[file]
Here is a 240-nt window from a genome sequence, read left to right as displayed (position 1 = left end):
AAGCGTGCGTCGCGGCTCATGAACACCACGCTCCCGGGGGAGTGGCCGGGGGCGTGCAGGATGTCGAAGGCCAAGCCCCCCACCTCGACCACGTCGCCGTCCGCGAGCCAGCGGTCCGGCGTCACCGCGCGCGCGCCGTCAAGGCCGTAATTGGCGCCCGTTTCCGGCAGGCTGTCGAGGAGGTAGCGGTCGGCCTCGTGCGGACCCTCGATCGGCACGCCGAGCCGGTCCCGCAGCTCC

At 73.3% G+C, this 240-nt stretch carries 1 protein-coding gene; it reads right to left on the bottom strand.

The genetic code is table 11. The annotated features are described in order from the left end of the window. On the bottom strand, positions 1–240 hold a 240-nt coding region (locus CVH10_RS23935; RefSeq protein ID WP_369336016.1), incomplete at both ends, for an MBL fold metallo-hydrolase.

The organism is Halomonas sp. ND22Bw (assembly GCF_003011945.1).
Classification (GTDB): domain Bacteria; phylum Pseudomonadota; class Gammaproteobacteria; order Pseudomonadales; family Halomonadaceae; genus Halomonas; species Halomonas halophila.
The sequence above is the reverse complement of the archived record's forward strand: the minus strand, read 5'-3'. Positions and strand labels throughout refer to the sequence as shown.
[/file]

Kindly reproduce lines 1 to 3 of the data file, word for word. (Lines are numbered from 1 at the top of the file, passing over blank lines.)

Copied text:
Here is a 240-nt window from a genome sequence, read left to right as displayed (position 1 = left end):
AAGCGTGCGTCGCGGCTCATGAACACCACGCTCCCGGGGGAGTGGCCGGGGGCGTGCAGGATGTCGAAGGCCAAGCCCCCCACCTCGACCACGTCGCCGTCCGCGAGCCAGCGGTCCGGCGTCACCGCGCGCGCGCCGTCAAGGCCGTAATTGGCGCCCGTTTCCGGCAGGCTGTCGAGGAGGTAGCGGTCGGCCTCGTGCGGACCCTCGATCGGCACGCCGAGCCGGTCCCGCAGCTCC

At 73.3% G+C, this 240-nt stretch carries 1 protein-coding gene; it reads right to left on the bottom strand.